position in a large field at a distance of about 700 yards from the enemy, who was in the act of charging our line at the time; we opened on him with canister and he was driven back. The left section had in the mean time been placed in position about 800 yards to the right and rear of the right section. These positions were held for about two hours, when the right section joined the left. At this time Battery K, First U. S. Artillery, was in position on our left, both batteries being formed in echelon, forming nearly a half circle, enabling the fire to be changed to any direction with but little maneuvering. The batteries opened on a bend of woods at about 1,100 yards' distance, bursting the shells on the margin of the woods. This position remained unchanged for about three hours, when heavy firing was heard on the left and at the same time in the rear. It was quite apparent that we were completely surrounded. At this time orders arrived to limber up and get the battery out on a road somewhere. Acting under these orders, I limbered up and followed the column, which, to my surprise, was retreating, with the cavalry in front, the artillery bringing up the rear without any support. We finally got a support, who remained with us until we came to a creek, which could not be easily passed with artillery. Every exertion was made to get our pieces over in quick time, but our support, without firing a shot, or in the least attempting to check the enemy's advance (so as to give us a chance), broke and ran, crushing in before the pieces and choking up the only way to get the battery out. Seeing that every chance was gone I reluctantly ordered the pieces to be spiked and the horses unhitched. My orders were most effectually carried out; the guns were rendered useless to the enemy, solid shot being rammed into the bore by handspikes; also spiked in the usual manner.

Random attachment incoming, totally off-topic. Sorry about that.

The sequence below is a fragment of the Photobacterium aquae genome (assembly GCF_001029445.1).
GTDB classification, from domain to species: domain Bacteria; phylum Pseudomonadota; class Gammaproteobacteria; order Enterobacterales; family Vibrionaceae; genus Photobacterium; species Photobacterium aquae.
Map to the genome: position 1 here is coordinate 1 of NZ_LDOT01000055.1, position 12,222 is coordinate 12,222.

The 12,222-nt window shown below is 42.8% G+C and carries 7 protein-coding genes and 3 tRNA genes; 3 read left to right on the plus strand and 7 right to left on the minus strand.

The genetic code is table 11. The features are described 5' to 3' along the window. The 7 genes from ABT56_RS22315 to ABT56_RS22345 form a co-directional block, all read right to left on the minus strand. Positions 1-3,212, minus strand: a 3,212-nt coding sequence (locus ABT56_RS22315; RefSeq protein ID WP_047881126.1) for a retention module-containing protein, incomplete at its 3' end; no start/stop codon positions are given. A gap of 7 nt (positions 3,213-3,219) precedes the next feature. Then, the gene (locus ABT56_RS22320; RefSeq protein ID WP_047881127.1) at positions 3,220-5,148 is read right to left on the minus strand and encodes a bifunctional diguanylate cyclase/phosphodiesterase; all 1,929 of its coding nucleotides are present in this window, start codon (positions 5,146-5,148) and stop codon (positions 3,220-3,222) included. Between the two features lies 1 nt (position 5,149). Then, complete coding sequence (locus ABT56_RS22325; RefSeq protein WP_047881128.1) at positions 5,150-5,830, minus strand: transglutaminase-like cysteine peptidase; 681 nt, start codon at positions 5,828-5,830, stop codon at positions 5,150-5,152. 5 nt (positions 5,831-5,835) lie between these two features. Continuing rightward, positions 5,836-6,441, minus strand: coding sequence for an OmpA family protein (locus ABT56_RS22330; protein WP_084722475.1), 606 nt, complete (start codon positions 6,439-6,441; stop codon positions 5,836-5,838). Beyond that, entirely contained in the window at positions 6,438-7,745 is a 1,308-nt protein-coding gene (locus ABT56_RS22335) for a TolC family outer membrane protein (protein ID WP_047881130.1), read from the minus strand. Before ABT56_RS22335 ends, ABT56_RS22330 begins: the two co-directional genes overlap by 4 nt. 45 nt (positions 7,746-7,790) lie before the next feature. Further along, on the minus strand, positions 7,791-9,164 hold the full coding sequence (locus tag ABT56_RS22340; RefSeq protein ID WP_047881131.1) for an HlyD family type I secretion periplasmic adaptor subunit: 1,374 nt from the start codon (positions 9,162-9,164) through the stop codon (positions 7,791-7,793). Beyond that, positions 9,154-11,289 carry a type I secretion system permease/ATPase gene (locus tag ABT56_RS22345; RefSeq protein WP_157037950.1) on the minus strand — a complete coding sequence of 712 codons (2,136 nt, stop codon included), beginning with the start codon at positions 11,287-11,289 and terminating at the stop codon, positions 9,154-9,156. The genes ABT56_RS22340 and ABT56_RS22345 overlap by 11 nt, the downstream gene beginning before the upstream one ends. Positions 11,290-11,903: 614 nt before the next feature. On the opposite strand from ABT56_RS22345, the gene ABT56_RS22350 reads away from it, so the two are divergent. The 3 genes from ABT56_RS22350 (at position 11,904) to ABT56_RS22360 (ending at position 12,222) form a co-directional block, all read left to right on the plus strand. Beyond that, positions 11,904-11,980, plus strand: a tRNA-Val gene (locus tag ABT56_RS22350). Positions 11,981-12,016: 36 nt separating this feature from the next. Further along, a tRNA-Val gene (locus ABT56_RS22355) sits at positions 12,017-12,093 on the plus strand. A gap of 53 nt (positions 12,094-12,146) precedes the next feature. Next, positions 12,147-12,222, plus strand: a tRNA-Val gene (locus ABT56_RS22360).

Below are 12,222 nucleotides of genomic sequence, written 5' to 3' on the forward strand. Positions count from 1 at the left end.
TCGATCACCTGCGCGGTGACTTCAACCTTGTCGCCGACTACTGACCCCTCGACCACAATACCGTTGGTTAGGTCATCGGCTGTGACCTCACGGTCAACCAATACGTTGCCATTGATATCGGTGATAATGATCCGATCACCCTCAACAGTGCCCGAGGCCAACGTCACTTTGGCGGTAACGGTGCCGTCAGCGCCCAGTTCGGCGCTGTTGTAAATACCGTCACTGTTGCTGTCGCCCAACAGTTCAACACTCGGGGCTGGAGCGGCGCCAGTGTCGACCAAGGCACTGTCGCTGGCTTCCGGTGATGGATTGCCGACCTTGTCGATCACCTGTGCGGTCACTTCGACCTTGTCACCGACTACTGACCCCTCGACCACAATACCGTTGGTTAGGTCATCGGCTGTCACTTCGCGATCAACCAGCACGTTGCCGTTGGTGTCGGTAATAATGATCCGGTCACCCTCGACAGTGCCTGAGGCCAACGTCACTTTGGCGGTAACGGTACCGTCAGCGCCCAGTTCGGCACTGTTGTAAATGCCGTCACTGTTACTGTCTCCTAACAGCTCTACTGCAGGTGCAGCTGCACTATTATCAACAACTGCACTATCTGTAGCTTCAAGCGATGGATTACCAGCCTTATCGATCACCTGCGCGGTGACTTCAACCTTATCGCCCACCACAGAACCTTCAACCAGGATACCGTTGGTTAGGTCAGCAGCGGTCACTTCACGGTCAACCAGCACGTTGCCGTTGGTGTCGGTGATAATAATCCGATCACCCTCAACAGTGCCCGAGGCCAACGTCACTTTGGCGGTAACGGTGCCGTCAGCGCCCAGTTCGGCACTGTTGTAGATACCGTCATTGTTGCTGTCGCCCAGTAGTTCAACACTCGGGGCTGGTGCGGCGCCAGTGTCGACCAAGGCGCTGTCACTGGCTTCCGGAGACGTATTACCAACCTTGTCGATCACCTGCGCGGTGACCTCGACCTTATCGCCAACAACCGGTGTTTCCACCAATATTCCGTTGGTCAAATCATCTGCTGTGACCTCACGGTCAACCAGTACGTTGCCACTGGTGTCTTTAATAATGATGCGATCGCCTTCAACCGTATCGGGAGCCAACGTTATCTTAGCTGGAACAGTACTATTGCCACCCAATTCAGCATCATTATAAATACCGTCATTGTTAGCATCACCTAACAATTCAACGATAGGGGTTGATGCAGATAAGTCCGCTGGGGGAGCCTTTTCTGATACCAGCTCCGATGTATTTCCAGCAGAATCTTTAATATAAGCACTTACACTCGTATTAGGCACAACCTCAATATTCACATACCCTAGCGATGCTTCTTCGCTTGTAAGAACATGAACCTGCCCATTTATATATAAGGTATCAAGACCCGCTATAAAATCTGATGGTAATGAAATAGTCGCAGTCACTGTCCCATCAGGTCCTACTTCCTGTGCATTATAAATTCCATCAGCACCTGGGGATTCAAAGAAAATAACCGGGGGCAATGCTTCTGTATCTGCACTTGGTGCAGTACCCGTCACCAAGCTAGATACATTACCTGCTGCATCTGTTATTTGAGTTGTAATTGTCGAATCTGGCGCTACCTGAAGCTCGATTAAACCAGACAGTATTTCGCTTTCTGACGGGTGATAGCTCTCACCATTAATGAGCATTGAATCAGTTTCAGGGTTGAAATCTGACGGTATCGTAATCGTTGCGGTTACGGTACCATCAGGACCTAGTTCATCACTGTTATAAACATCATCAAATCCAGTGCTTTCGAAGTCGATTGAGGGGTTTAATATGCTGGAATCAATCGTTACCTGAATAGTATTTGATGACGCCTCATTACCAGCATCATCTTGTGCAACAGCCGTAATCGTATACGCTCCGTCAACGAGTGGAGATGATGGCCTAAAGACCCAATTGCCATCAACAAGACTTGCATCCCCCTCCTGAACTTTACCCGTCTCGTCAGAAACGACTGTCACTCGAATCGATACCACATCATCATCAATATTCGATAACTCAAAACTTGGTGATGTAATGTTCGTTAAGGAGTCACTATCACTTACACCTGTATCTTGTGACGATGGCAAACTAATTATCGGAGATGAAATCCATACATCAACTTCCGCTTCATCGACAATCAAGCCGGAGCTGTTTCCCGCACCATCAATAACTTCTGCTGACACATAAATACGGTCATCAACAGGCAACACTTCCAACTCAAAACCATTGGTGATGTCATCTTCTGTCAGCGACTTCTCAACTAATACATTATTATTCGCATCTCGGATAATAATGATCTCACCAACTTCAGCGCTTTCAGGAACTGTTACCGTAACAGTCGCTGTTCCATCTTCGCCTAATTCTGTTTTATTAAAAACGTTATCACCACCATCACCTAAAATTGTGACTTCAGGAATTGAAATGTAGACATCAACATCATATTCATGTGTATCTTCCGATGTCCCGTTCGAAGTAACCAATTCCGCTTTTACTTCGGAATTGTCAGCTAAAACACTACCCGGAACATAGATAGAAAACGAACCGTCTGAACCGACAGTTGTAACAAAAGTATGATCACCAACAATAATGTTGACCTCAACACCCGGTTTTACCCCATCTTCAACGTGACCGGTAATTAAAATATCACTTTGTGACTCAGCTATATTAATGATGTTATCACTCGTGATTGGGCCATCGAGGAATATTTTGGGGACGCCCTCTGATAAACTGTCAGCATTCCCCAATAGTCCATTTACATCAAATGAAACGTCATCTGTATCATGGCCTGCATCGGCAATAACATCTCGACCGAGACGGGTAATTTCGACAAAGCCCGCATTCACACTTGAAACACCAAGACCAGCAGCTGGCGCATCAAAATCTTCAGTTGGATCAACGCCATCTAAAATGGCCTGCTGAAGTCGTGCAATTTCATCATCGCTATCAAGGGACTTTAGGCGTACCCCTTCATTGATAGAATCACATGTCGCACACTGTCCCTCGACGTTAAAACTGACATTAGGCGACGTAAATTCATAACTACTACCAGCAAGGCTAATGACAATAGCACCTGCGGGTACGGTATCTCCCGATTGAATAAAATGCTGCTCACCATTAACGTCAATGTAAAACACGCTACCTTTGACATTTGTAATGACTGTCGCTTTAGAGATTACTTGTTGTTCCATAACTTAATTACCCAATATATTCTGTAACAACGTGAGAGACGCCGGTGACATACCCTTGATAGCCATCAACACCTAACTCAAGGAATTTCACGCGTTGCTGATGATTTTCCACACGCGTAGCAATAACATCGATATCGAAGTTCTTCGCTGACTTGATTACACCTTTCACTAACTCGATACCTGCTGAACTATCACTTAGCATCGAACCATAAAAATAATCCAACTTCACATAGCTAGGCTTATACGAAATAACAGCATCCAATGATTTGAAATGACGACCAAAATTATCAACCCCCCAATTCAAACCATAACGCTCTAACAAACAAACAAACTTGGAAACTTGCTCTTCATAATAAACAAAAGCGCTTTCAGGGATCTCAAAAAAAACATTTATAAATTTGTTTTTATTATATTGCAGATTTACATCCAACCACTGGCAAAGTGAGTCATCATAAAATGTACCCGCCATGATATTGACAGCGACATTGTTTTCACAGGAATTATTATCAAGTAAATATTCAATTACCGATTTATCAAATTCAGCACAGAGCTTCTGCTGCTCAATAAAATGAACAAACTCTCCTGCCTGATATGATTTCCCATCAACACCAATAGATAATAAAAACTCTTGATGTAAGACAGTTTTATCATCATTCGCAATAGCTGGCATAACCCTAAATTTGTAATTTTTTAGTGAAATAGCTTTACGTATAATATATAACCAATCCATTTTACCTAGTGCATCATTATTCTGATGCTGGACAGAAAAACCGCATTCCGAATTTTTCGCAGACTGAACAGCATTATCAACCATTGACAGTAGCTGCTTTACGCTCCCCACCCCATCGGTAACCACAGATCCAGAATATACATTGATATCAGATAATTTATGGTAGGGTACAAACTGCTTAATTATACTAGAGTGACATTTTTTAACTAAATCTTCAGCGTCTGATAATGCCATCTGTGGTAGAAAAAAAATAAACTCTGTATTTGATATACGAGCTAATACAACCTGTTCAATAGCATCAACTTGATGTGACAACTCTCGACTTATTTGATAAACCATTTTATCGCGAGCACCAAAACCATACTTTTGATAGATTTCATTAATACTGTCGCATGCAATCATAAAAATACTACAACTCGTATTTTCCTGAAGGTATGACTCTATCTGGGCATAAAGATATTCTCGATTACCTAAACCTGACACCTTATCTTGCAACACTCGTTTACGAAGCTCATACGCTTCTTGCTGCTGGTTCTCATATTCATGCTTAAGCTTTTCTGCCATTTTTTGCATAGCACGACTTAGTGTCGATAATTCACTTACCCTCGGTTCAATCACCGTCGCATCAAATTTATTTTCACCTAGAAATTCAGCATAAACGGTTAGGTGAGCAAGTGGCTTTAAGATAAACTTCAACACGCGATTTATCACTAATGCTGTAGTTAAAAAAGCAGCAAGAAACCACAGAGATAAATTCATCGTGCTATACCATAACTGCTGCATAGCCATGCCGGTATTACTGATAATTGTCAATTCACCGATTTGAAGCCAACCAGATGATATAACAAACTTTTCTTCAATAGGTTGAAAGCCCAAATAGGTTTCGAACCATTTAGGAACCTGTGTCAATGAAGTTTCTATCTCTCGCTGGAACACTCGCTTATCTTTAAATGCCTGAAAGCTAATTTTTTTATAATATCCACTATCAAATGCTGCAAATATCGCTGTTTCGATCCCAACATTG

My men behaved with great coolness, remaining with the pieces until the enemy were within fifty or seventy-five yards of them.
My loss in material consists of 4 3-inch rifled guns, 4 caissons for same implements and equipments, about 150 rounds of ammunition, 71 horses, 16 sets lead harness for two horses, 8 sets wheel harness for two horses, 2 sets ambulance harness, 14 sets wheel ambulance. Most of my horses were lost through being completely worn out by the severe work they had during the raid. Thirty-two of my men are missing. I have present for duty enlisted men, 39; commissioned officers, 1.
I have the honor to be, very respectfully, your obedient servant,
Second Lieutenant, First U. S. Artillery, Commanding Battery.,
Commanding Cavalry Division, in the Field.
Numbers 280. Reports of Brigadier General August V. Kautz, U. S. Army, commanding Cavalry Division, of operations June 15-30.
HEADQUARTERS CAVALRY DIVISION.
Near Point of Rocks, Va., June 20, 1864.
MAJOR: I herewith submit my report of the operations of the Cavalry Division in the advance upon Petersburg on the 15th and 16th instant, together with the sub-reports of regimental and brigade commanders:
The command, consisting of portions of the Eleventh and Fifth Pennsylvania, Third New York, First District of Columbia, First New York